Terrance Hayes writes that Brooks’ 1945 poem that begins “Abortions will not let you forget” was instrumental to him as a college student: “It is, in fact, the poem that made me choose the path of a poet rather than that of a painter. (No painting had ever made me cry.)” He writes that his continuous relationship with the poem as an older man is “a testament to its craftsmanship.”
Finally, Mark Haddon selects Walcott’s “Midsummer: Sonnet XLIII” and writes that he dislikes the sentimental. But the Nobel Laureate accomplishes something different here: “the sublime sublimely articulated.” A few pages later, Hiddleston writes that he reads Walcott’s “Love After Love” at least monthly. “I read it to my dearest friends after dinner once, and to my family at Christmas, and they started crying. Which always, unfailingly, makes me cry.”
All these tears caused Billy Collins to jokingly ask “how any of us make it through the book without succumbing to a complete emotional breakdown,” editor Ben Holden writes. And then he shrugs: “What could be more human, honest, or pure than tears?”
Andrew Solomon dedicated a chapter of his Anisfield-Wolf winning Far from the Tree on families whose children have committed serious crimes. He interviewed parents of gang leaders, killers and sex offenders, examining the place of the family during and after the child’s stint in prison. In the only interview published with the parents of Dylan Klebold, one of the two shooters in 1999’s Columbine massacre, Solomon showed the complexity of their lives: “I know it would have been better for the world if Dylan had never been born,” Sue Klebold says of her son. “But I believe it would not have been better for me.”
Because of this book, Peter Lanza reached out to Solomon to tell his side. Lanza is the father of Adam Lanza, the killer of 26 elementary school children, his mother and himself in Newtown, Conn. This led to Solomon interviewing the father for seven sessions, which resulted in a New Yorker article that made national news. The senior Lanza discusses his son, the massacre and its aftermath. He believes that Adam’s autism masked an underlying emotional disorder, one that went undetected by the numerous psychologists and psychiatrists who examined Adam.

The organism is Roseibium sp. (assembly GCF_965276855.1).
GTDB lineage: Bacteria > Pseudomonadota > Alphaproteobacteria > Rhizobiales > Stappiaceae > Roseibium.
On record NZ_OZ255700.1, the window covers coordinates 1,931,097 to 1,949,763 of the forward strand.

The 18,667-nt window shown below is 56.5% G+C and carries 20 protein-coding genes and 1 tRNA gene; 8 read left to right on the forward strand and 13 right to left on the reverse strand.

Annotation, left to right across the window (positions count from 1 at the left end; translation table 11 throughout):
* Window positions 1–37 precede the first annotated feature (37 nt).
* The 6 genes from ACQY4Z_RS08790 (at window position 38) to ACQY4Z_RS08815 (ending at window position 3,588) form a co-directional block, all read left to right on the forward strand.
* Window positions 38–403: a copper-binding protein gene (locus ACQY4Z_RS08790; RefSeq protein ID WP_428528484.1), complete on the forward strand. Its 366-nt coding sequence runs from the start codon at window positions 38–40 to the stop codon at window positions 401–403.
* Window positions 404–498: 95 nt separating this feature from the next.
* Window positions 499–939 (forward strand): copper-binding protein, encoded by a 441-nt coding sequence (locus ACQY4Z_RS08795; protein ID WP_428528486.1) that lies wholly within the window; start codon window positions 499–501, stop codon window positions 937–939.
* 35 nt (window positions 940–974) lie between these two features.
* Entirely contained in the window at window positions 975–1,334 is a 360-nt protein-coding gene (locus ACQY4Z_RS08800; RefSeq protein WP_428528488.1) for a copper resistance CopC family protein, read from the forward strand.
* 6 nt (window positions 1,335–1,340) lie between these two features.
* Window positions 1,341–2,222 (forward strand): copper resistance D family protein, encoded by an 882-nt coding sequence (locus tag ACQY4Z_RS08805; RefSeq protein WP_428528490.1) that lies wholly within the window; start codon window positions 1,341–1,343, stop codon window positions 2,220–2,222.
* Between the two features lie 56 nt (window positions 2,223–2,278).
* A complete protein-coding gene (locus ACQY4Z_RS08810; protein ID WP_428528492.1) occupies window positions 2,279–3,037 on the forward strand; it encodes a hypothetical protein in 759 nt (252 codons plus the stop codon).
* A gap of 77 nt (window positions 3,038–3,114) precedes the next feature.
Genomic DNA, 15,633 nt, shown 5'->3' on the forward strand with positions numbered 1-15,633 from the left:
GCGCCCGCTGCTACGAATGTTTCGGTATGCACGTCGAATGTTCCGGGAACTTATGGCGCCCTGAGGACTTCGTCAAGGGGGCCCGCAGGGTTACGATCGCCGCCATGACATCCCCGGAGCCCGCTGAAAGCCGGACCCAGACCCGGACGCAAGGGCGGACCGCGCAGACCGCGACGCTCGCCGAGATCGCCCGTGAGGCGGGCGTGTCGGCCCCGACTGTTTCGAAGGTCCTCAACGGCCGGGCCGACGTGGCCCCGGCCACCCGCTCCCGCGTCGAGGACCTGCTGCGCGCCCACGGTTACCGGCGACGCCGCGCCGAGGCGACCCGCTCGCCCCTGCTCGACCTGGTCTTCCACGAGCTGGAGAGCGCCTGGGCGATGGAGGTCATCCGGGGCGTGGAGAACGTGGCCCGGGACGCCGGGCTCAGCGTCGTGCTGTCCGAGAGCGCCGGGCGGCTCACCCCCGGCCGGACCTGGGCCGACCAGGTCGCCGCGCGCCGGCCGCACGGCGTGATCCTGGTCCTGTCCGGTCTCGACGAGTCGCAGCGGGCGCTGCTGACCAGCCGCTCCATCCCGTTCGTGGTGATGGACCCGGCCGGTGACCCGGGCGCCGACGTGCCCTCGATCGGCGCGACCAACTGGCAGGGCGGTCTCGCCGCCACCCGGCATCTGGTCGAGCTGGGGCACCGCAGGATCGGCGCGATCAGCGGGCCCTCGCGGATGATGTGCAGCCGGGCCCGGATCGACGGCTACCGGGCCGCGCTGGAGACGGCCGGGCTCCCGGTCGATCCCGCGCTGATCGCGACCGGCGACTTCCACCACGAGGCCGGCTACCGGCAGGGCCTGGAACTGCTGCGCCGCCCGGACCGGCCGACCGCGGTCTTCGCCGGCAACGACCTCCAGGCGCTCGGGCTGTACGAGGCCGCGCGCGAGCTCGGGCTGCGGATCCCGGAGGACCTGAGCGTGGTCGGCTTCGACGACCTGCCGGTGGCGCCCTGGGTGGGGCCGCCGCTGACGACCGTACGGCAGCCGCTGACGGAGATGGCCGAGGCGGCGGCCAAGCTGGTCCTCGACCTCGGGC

For Anisfield-Wolf fans in Ohio, there are still tickets available to his March 18 appearance in Cleveland for the Cuyahoga County Library’s Writers Center Stage series.
The potency of literature went on vivid display in early November when readers gathered around the writers who won this year’s Dayton Literary Peace Prizes. They started with an intense and intimate two-hour session at Sinclair Community College in downtown Dayton.
“I need to give a shout-out to Wendell Berry, whose ‘The Gift of Good Land’ was one of the most important books of my life,” boomed Sinclair President Steven Lee Johnson, turning to the celebrated Kentucky author in praise of the 1981 essay collection, one of Berry’s 50 titles.
A bit later, a woman in a pink sweater rose, lifted her chin to Berry and fiercely declared, “Your words have changed my life, over and over. I carry your books when I am sad and frightened and they have changed things for me.” She paused, looked at the 300-member audience. “How awesome is that?”
Berry, 79, in Dayton to accept his distinguished achievement award, decided to address the fervor. “When people say my writing has changed their life, I feel complimented, but also a little frightened,” he said. “I didn’t sit down to change anybody’s life.” His eyes sought out the woman. “I think my book spoke to something in you that changed your life. That is to your credit and you should not give the credit to me.”